An Eye in the Ocean Exploration of High -Resolution Vertical Distributions of Plankton and Particles and Coincident Hydrography in the Western Chukchi Sea Using a Video Plankton Recorder

Carin Ashjian, Woods Hole Oceanographic Institution

In the Arctic Ocean, the biological response to climate change should be dramatic yet is
difficult to predict because many basic components of the ocean system are undescribed.
Plankton community composition, spatial (vertical, regional) and temporal (diel, seasonal,
annual) patterns in distribution and abundance, and the associations of species and taxa with
water mass type remain enigmatic for much of the Arctic ecosystem. In particular, the
interaction of physical mechanisms with biological distributions is poorly described, especially at
dynamic boundaries. The western Chukchi Sea is strongly influenced by the nutrient-rich Pacific
Water that flows through Bering Strait northwards, exiting the Chukchi Sea primarily through
Herald Valley. Strong regional variation in plankton distribution, abundance, and composition in
association with the distinct water mass types present should be observed. Herald Valley is a
critical region where physical mechanisms impact biological distributions. Such interactions are
best observed using instruments capable of resolving high-resolution distributions of planktonic
taxa and particles and coincident hydrographic and velocity characteristics.
The overall goal of the proposed work is to describe the high-resolution vertical
distributions of zooplankton and particles over a range of spatial and temporal scales. Video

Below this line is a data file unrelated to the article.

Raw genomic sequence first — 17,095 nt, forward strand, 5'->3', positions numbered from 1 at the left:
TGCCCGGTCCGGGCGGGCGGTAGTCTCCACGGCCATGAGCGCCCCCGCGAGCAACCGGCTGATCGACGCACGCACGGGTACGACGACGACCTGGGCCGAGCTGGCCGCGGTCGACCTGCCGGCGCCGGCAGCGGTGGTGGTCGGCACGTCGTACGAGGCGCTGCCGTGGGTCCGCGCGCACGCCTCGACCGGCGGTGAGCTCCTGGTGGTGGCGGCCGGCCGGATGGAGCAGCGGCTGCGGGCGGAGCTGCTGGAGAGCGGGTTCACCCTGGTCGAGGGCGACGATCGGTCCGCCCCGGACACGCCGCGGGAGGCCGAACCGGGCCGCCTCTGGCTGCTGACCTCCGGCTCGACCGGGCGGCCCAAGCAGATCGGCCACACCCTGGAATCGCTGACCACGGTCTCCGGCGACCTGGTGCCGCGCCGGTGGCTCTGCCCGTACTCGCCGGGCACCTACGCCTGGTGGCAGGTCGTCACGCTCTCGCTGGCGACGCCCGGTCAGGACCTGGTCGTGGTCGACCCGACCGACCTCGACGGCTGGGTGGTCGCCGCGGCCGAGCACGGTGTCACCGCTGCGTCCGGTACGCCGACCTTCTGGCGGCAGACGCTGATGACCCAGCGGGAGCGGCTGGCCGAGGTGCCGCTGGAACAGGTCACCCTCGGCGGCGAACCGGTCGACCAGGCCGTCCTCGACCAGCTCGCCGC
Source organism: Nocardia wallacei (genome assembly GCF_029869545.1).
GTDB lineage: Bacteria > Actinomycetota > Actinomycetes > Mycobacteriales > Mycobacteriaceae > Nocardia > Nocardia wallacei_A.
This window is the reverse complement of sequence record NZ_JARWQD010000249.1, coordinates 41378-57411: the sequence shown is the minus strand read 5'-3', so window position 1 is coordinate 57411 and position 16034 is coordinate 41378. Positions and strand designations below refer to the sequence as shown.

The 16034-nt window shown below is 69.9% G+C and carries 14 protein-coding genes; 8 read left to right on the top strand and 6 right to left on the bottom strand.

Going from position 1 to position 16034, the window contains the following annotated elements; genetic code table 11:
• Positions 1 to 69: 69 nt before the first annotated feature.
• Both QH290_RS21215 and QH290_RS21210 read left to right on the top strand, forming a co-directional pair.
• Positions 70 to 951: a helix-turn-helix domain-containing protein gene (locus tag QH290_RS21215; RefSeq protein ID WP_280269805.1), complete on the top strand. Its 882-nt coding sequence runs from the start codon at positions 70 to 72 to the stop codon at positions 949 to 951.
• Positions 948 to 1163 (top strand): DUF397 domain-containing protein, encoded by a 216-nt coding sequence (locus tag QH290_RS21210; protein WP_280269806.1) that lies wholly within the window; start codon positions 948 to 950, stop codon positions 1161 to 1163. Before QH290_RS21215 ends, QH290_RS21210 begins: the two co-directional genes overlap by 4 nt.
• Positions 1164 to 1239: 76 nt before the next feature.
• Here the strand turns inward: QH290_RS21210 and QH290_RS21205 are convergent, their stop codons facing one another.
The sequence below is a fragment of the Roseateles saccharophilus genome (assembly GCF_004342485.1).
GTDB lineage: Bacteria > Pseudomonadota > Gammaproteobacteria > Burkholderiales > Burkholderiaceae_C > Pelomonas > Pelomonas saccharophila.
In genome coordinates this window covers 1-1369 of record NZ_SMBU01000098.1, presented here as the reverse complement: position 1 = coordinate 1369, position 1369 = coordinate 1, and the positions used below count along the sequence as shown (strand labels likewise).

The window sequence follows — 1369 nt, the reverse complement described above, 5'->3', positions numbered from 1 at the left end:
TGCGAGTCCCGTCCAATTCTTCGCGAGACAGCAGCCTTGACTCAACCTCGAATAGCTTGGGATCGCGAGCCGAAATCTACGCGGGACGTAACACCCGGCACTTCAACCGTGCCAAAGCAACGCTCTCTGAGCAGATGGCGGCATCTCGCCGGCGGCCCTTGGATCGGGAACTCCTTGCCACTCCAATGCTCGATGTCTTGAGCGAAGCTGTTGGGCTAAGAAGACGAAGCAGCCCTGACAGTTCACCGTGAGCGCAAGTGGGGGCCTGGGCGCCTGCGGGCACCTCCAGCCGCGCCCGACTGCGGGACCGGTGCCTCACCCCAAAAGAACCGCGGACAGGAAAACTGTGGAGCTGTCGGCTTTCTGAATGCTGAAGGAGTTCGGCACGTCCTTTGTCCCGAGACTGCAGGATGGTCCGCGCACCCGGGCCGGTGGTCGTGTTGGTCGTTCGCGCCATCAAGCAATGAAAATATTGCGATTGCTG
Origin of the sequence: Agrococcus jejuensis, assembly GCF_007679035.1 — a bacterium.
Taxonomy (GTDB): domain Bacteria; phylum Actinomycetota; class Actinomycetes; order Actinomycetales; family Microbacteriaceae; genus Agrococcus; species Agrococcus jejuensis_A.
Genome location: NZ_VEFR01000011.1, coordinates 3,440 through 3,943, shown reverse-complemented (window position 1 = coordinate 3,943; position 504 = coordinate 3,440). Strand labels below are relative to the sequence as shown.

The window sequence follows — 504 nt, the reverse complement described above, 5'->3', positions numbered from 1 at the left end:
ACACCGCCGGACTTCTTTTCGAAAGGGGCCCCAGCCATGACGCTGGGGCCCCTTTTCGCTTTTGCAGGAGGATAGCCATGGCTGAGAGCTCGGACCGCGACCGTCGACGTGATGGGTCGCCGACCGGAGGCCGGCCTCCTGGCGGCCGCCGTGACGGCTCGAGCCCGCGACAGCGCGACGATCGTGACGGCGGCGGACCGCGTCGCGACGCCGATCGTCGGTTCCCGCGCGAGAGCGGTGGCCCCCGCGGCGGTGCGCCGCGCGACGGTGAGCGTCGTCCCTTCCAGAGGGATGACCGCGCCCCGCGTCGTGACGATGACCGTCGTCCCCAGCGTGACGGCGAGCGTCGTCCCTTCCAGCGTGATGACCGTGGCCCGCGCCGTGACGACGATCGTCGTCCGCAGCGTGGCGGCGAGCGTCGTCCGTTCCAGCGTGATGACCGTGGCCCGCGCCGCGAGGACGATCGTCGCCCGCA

Plankton Recorder Surveys will be conducted in 2012 as part of the RUSALCA interdisciplinary
cruises. Both a broad-scale survey of the different water masses and regions of the Chukchi Sea and a high-resolution survey of Herald Valley will be conducted to obtain the high-resolution distribution of plankton/particles and coincident hydrography and to describe physical-biological interactions in Herald Valley. The VPR data from the three RUSALCA interdisciplinary cruises (2004, 2008, 2012) then will be compared to determine inter-annual variability and to understand if climate change is modifying the ecosystem. Relative backscatter data from two moored acoustic Doppler current profilers that will be deployed at the mouth and to the SW of Herald Valley for a year will be used to describe daily, seasonal, and annual patterns in the vertical distribution and relative abundance of backscatter (zooplankton) and the associations of these characteristics with hydrographic structure and currents.
The proposed work is relevant both to NOAA’s Climate Goal that targets understanding
and predicting climate variability and its impact on ecosystems and to the performance measures of the RUSALCA program. Predicting the impact of climate on ecosystems requires an
understanding of the important components and interactions in the ecosystem, both to identify
change and to develop a predictive modeling capability for the ecosystem. This work will
provide key distributions and processes for this understanding and capability. The work will
characterize the plankton communities of the water masses and regions of the Chukchi Sea
during ongoing climate change, will periodically survey key variables (water masses, plankton)
to identify responses to climate change, and will document how the changing physical